CURE Service Models
The Cornell Center for Social Sciences (CCSS) (formerly known as the Cornell Institute for Social and Economic Research, or CISER), founded in 1981, is home to one of the oldest university-based social science data archives in the United States. CCSS’s mission is to accelerate, enhance, and amplify social science research at Cornell.
CCSS offers the Results Reproduction Service (R-squared), which ensures that published research results are computationally repoducible, and that the data and code underlying the results are well-documented, reusable, and preserved in a trustworthy repository. Researchers submit their research compendium (i.e., data, code, documentation, and manuscript) to R-squared staff, who conduct a thorough review of the submission to confirm that the compendium contains all required files and that analysis code executes properly to produces expected outputs. If the review uncovers any deficiencies in the compendium, R-squared staff work one-on-one with the researcher to make necessary corrections. Once any issues are resolved, the compendium is packaged and archived in the CCSS Data & Reproduction Archive or a journal-specified repository.
The Institution for Social and Policy Studies (ISPS) was established in 1968 by the Yale Corporation as an interdisciplinary center to facilitate research in the social sciences and public policy arenas. ISPS hosts the ISPS Data Archive, which is a digital repository meant to capture and preserve the intellectual output of and the research produced by scholars affiliated with ISPS, and strives to serve as a model for sharing and preserving research data by implementing the ideals of scientific reproducibility and transparency.
ISPS curation processes exemplify a full implementation of the Data Quality Review framework. All datasets housed in the ISPS Data Archive have undergone this process, which involves structured workflows for file, documentation, data, and code review. ISPS, in collaboration with Innovations for Poverty Action and Colectica, developed the Yale Application for Research Data (YARD) to manage these workflows by providing a single platform for file submission, curation activity tracking, metadata generation and enhancement, repoitory transfer, and other curation tasks that help to advance reproducibility, transparency, and long-term use.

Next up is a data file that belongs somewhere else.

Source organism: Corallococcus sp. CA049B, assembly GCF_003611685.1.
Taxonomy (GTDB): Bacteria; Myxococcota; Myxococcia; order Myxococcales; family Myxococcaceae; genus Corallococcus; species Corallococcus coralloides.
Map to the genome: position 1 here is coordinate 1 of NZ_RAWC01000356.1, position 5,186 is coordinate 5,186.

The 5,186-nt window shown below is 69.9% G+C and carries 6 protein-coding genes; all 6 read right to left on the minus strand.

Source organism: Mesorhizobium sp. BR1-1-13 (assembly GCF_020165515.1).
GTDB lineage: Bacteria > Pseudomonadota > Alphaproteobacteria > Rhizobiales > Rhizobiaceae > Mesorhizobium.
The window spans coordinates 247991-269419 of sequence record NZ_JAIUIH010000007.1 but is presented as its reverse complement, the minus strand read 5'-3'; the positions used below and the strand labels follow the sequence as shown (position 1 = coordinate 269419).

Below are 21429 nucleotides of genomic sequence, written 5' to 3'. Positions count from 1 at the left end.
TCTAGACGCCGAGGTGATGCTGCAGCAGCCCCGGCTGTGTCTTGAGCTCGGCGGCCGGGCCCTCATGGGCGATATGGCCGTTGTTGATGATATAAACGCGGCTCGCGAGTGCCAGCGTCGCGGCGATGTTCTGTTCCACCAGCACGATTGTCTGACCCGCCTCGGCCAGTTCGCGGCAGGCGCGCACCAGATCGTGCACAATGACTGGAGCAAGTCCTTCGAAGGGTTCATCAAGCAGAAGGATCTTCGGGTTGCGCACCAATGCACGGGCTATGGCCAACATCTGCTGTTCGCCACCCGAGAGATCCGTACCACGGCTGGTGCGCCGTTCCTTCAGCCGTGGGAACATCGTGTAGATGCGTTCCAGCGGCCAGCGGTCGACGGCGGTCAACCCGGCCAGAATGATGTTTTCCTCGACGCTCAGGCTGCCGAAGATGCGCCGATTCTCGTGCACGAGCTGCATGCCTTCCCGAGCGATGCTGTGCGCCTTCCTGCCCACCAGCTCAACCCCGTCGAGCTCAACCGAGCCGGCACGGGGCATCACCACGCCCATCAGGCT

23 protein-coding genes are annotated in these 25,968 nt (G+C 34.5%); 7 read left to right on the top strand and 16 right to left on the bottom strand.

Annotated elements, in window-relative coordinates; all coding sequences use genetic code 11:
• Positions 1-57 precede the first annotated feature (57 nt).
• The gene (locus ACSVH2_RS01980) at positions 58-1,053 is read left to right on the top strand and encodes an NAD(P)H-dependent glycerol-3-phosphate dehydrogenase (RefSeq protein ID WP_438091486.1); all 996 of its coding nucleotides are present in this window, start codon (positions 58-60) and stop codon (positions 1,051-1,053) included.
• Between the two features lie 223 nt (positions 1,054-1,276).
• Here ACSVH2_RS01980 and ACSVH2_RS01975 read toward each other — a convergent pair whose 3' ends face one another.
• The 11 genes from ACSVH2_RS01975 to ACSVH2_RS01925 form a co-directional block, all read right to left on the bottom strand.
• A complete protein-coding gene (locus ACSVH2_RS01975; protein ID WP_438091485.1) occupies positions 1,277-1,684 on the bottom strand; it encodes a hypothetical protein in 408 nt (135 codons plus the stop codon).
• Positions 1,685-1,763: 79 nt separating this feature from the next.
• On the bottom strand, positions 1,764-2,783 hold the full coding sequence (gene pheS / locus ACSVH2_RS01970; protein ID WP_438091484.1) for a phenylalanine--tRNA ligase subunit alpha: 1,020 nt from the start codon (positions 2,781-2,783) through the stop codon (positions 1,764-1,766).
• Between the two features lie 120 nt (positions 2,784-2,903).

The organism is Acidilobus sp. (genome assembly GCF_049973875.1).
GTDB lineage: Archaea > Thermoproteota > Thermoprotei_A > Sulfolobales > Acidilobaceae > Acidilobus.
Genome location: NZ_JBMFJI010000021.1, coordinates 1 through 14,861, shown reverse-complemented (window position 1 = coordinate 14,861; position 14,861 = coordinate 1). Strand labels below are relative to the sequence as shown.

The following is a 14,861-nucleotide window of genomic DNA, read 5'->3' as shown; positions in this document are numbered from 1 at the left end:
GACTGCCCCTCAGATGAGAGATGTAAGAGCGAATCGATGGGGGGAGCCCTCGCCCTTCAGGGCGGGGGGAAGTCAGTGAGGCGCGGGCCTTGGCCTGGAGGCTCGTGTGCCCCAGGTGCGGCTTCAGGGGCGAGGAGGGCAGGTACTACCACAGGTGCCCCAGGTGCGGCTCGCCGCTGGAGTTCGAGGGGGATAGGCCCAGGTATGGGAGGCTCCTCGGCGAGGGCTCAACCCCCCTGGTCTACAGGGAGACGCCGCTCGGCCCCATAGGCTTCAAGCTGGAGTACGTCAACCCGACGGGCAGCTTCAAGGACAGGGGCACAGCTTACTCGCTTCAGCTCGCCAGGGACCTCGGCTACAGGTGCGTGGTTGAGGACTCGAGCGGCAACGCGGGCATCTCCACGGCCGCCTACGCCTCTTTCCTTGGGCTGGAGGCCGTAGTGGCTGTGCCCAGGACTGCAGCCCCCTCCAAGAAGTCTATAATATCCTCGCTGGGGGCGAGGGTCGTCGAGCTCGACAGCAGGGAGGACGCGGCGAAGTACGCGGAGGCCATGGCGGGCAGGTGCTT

Founded in 1924, the Odum Institute for Research in Social Science at the University of North Carolina at Chapel Hill is considered the oldest university-based interdisciplinary social science institute in the U.S. Since receiving its first acquisition of public opinion polling data from Louis Harris and Associates in 1965, the Odum Institute Data Archive has been committed to ensuring that research data assets are discoverable, understandable, and usable now and into the future. This commitment has been the driving force behind ongoing efforts to enhance its data support infrastructure, workflows, policies, and services.
The Odum Institute Data Archive recently expanded its services to include support for journal-based data policy implementation. Odum Institute archive staff work with journal editors to integrate data curation and code review workflows into the manuscript review and publicaton process. Prior to manuscript publication, archivists perform a series of curation activities to assess the quality of the research compendium. Verifiers then attempt to repeat the computational steps to produce the results presented in the manuscript. Once curation and verification processes confirm the quality of the compendium and the reproducibility of reported results, archivists publish the compendium in the journal-designated repository as the editor gives final approval for manuscript publication. This service model exemplifies a convergence of research stakeholders around the principles of reproducibility.